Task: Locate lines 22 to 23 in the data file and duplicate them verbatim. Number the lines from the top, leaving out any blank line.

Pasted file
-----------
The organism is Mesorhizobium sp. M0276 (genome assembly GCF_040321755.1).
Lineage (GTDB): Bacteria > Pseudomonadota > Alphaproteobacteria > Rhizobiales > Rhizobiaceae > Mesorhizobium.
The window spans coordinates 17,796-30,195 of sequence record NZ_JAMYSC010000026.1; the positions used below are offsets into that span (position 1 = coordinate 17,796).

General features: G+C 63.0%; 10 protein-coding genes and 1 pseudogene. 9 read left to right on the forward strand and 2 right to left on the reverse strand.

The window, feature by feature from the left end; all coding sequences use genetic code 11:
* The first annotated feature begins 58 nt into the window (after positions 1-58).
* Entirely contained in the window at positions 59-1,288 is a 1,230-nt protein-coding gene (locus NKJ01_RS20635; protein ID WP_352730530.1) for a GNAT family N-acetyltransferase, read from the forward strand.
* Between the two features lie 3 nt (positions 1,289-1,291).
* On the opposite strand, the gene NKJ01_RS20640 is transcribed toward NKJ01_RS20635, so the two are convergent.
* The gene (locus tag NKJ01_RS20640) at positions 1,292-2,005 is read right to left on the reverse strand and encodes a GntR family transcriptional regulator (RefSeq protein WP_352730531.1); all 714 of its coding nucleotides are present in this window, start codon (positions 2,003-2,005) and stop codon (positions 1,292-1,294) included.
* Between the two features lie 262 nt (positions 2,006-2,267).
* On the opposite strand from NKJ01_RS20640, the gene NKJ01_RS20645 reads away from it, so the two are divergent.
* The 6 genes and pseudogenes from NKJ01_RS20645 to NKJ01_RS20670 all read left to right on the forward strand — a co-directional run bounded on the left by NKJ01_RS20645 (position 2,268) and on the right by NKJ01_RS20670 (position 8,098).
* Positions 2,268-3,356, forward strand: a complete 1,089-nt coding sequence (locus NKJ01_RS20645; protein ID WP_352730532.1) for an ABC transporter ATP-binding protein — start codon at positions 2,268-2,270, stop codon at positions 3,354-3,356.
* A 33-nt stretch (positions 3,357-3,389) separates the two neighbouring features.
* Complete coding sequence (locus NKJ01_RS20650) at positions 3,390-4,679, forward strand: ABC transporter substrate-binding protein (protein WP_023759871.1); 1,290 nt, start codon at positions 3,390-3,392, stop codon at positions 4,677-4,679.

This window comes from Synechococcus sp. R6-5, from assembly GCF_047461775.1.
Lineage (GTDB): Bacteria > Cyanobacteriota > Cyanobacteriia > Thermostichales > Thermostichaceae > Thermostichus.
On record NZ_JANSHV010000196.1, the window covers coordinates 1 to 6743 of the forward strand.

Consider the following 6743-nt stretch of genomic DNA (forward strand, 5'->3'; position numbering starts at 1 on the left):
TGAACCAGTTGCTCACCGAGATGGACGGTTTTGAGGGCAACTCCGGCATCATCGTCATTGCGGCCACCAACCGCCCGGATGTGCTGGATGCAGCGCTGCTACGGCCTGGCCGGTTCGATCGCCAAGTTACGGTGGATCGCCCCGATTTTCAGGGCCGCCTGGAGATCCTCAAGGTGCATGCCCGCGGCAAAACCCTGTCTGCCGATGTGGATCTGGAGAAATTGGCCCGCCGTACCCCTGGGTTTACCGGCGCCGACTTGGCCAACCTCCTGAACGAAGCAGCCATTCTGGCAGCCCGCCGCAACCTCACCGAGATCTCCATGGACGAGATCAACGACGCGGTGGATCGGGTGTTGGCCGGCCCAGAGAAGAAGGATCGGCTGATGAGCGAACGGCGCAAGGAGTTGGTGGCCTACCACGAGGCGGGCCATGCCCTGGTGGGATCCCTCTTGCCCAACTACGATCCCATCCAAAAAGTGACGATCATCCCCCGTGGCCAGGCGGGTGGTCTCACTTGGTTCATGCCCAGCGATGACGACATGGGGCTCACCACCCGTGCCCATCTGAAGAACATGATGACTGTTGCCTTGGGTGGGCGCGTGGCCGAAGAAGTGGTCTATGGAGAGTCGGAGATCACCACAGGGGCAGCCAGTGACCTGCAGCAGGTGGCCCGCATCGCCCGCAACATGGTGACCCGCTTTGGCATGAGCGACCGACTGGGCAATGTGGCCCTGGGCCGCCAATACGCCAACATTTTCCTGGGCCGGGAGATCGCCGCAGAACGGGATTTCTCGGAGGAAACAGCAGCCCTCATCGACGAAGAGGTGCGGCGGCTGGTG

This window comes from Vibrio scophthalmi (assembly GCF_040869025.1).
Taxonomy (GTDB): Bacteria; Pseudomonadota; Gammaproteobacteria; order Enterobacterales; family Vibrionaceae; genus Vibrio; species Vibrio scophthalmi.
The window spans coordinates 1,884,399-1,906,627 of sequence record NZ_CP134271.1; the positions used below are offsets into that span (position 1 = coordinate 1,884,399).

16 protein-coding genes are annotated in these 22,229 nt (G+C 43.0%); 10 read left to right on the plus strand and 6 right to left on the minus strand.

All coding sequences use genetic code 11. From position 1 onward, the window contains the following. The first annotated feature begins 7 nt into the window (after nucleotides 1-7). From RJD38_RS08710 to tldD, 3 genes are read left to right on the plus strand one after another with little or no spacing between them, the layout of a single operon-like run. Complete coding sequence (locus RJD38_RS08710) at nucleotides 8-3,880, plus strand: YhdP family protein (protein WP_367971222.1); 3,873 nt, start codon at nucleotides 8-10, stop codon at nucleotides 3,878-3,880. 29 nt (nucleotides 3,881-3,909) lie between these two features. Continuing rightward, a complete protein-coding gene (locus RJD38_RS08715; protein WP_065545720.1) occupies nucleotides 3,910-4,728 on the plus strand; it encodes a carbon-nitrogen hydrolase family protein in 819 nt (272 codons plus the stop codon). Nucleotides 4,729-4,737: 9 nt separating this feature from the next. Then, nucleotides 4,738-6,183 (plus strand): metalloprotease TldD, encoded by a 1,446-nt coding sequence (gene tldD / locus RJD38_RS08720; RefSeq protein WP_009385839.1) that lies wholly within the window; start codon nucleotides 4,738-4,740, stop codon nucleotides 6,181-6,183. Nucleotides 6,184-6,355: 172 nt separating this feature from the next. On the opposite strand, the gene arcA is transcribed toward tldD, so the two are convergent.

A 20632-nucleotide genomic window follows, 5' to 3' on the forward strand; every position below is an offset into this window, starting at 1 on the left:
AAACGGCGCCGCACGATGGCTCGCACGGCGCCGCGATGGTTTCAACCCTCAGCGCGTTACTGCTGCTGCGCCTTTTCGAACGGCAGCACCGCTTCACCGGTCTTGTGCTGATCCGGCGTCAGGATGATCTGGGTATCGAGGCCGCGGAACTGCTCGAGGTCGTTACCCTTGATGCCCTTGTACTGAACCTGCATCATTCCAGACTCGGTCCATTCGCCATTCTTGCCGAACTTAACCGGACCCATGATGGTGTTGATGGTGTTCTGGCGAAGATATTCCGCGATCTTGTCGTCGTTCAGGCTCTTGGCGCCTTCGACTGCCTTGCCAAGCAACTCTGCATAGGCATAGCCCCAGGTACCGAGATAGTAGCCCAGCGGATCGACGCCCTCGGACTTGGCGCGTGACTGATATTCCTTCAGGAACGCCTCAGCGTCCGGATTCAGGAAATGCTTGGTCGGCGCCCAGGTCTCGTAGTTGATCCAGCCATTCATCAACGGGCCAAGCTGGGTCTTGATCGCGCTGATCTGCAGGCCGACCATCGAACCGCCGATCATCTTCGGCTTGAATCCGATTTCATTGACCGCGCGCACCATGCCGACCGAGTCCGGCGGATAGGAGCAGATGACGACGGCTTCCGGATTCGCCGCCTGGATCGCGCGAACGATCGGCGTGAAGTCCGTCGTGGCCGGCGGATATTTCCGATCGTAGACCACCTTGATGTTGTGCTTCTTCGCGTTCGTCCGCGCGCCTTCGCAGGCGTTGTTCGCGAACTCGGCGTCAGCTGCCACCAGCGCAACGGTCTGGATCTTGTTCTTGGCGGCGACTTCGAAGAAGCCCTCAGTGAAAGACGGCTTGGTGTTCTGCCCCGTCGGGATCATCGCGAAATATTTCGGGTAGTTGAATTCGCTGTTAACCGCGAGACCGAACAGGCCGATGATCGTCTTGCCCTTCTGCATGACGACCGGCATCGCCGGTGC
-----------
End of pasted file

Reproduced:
This window comes from Vibrio scophthalmi (assembly GCF_040869025.1).
Taxonomy (GTDB): Bacteria; Pseudomonadota; Gammaproteobacteria; order Enterobacterales; family Vibrionaceae; genus Vibrio; species Vibrio scophthalmi.